Access to AVL simulation software proves invaluable tool in student research project

Access to AVL simulation software proves invaluable tool in student research project

September 24 2021

With the start of the new academic year last month, I have joined the AAPS CDT programme as part of Cohort 3.

After finishing my undergraduate degree at the University of Bath, I chose the AAPS CDT for my doctorate as the programme integrates a one-year MRes with a three to four-year PhD and welcomes students from all backgrounds. In this way, key skills for the successful completion of the PhD stage are developed during the first year through various individual and group activities, as part of which students get the invaluable experience of working in a transdisciplinary environment. Furthermore, the close collaboration between the University of Bath and leading companies in the automotive industry provides the students with the opportunity to conduct cutting edge research during their PhD.

I graduated with a First-class honours degree in MEng Mechanical with Automotive Engineering this July and I was honoured to also receive the 2021 Dean’s Prize (top graduating student in Automotive Engineering). I believe that the successful completion of my final year project titled ‘Analytical and Numerical Modelling of the Surface-to-Volume Ratio of a Two-Stage Wankel Engine’ contributed towards earning the award. As the name of the project suggests, its main aim was to investigate the dependency of the surface-to-volume ratio of a two-stage peripherally-ported Wankel engine with relation to its geometric variables. To achieve this, I started from first principles and created an analytical model of a single-stage Wankel engine. To ensure its accuracy, I developed an identical numerical model in AVL BOOST, which corroborated its findings. I used AVL BOOST for this stage of the project as it is currently the only commercially available simulation software with a dedicated Wankel engine environment. Following this, I extended the analytical model to a two-stage Wankel engine, the findings of which were compared against a numerical model developed in the reciprocating piston engine environment in GT-POWER. The project outcomes identified geometric considerations for two-stage Wankel engines that could lead to significant thermal efficiency improvements.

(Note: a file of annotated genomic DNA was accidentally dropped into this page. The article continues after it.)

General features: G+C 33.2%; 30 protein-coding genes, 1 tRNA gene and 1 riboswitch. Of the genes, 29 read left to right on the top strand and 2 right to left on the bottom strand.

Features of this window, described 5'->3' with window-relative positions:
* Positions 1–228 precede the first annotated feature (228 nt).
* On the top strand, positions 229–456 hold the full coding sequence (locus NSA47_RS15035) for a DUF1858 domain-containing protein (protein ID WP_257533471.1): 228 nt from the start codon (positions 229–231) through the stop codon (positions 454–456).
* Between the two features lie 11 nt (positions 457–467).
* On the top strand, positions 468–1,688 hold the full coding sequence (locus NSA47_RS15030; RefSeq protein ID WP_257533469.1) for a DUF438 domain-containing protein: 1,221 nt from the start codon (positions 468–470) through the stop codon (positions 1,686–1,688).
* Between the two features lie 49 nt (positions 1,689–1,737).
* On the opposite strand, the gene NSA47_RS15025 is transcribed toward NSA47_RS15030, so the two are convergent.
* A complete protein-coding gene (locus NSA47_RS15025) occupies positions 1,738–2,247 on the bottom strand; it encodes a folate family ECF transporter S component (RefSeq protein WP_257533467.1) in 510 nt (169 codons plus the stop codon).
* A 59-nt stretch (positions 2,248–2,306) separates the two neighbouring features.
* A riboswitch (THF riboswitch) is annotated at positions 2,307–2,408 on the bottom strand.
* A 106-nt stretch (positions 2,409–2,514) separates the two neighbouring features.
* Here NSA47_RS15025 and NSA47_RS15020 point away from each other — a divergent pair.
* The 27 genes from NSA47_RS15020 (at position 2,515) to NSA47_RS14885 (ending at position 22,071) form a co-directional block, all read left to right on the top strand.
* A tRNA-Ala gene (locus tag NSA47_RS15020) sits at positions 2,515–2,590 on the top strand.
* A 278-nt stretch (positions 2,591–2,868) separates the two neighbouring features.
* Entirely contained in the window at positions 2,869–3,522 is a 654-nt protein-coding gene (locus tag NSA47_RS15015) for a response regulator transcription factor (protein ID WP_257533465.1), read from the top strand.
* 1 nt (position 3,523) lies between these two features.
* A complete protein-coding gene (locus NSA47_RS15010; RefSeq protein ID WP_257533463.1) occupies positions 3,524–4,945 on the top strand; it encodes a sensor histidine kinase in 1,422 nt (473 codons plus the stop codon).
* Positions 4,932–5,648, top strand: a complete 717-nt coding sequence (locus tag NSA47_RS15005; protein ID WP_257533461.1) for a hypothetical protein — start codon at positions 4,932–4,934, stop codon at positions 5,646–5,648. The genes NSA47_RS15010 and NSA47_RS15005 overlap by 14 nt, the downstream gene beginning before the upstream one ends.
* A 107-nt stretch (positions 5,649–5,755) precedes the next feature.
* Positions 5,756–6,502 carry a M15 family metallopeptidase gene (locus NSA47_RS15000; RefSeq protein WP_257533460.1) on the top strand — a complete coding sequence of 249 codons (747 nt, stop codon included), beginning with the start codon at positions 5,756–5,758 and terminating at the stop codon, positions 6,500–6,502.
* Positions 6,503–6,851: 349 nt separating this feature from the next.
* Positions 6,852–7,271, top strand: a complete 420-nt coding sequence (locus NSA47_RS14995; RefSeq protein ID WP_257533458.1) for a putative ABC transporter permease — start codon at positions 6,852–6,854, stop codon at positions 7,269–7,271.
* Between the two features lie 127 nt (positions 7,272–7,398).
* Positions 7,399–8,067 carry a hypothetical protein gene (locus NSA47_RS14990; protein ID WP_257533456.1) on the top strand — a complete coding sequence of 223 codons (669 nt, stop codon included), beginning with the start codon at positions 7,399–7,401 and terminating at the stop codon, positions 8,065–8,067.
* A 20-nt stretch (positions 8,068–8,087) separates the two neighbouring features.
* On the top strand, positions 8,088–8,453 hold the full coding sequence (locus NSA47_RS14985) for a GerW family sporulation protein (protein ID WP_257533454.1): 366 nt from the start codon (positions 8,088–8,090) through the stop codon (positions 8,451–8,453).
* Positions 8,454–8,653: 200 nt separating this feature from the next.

Building on my final year project, during my time with the AAPS CDT I would like to focus my efforts on researching the combustion process within hydrogen-fuelled internal combustion engines for range extender applications in passenger vehicles. I chose this area of research because hydrogen-fuelled range extenders will both decarbonise the automotive fleet, which is crucial for reaching net zero emissions by 2050, as well as ease the range anxiety experienced by owners of current generation battery electric vehicles.

Access to AVL simulation software proves invaluable tool in student research project (1)

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